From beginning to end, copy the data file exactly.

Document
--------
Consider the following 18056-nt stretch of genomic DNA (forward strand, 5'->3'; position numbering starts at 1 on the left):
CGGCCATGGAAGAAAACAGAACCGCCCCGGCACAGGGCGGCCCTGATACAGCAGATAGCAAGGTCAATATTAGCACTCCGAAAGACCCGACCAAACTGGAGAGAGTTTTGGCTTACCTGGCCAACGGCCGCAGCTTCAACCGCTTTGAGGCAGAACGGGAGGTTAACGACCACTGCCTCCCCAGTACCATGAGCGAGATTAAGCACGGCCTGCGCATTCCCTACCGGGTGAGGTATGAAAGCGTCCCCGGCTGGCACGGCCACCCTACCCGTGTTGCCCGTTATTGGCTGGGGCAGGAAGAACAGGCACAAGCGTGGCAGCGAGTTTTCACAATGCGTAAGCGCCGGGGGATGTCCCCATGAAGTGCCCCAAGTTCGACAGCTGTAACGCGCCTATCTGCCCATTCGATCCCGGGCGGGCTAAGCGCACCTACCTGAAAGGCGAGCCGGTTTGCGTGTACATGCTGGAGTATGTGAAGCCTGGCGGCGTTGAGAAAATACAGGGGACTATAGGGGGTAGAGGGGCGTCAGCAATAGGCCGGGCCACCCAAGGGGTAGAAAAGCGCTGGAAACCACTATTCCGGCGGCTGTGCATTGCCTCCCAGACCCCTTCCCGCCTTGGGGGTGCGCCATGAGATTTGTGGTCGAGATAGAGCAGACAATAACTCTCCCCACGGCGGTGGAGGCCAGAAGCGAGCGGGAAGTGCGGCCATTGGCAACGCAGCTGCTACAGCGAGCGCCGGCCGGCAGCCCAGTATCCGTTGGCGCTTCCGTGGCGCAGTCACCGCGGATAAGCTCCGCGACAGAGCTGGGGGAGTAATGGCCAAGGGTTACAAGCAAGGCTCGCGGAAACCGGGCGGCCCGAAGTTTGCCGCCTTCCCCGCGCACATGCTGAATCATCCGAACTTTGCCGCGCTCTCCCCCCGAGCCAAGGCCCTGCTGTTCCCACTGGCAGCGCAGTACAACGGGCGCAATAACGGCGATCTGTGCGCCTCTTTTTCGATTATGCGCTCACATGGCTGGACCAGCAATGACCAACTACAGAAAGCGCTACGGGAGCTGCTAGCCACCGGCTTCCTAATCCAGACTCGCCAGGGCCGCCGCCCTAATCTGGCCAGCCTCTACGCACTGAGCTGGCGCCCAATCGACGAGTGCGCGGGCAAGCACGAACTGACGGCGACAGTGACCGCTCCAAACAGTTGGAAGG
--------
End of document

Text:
Consider the following 18056-nt stretch of genomic DNA (forward strand, 5'->3'; position numbering starts at 1 on the left):
CGGCCATGGAAGAAAACAGAACCGCCCCGGCACAGGGCGGCCCTGATACAGCAGATAGCAAGGTCAATATTAGCACTCCGAAAGACCCGACCAAACTGGAGAGAGTTTTGGCTTACCTGGCCAACGGCCGCAGCTTCAACCGCTTTGAGGCAGAACGGGAGGTTAACGACCACTGCCTCCCCAGTACCATGAGCGAGATTAAGCACGGCCTGCGCATTCCCTACCGGGTGAGGTATGAAAGCGTCCCCGGCTGGCACGGCCACCCTACCCGTGTTGCCCGTTATTGGCTGGGGCAGGAAGAACAGGCACAAGCGTGGCAGCGAGTTTTCACAATGCGTAAGCGCCGGGGGATGTCCCCATGAAGTGCCCCAAGTTCGACAGCTGTAACGCGCCTATCTGCCCATTCGATCCCGGGCGGGCTAAGCGCACCTACCTGAAAGGCGAGCCGGTTTGCGTGTACATGCTGGAGTATGTGAAGCCTGGCGGCGTTGAGAAAATACAGGGGACTATAGGGGGTAGAGGGGCGTCAGCAATAGGCCGGGCCACCCAAGGGGTAGAAAAGCGCTGGAAACCACTATTCCGGCGGCTGTGCATTGCCTCCCAGACCCCTTCCCGCCTTGGGGGTGCGCCATGAGATTTGTGGTCGAGATAGAGCAGACAATAACTCTCCCCACGGCGGTGGAGGCCAGAAGCGAGCGGGAAGTGCGGCCATTGGCAACGCAGCTGCTACAGCGAGCGCCGGCCGGCAGCCCAGTATCCGTTGGCGCTTCCGTGGCGCAGTCACCGCGGATAAGCTCCGCGACAGAGCTGGGGGAGTAATGGCCAAGGGTTACAAGCAAGGCTCGCGGAAACCGGGCGGCCCGAAGTTTGCCGCCTTCCCCGCGCACATGCTGAATCATCCGAACTTTGCCGCGCTCTCCCCCCGAGCCAAGGCCCTGCTGTTCCCACTGGCAGCGCAGTACAACGGGCGCAATAACGGCGATCTGTGCGCCTCTTTTTCGATTATGCGCTCACATGGCTGGACCAGCAATGACCAACTACAGAAAGCGCTACGGGAGCTGCTAGCCACCGGCTTCCTAATCCAGACTCGCCAGGGCCGCCGCCCTAATCTGGCCAGCCTCTACGCACTGAGCTGGCGCCCAATCGACGAGTGCGCGGGCAAGCACGAACTGACGGCGACAGTGACCGCTCCAAACAGTTGGAAGG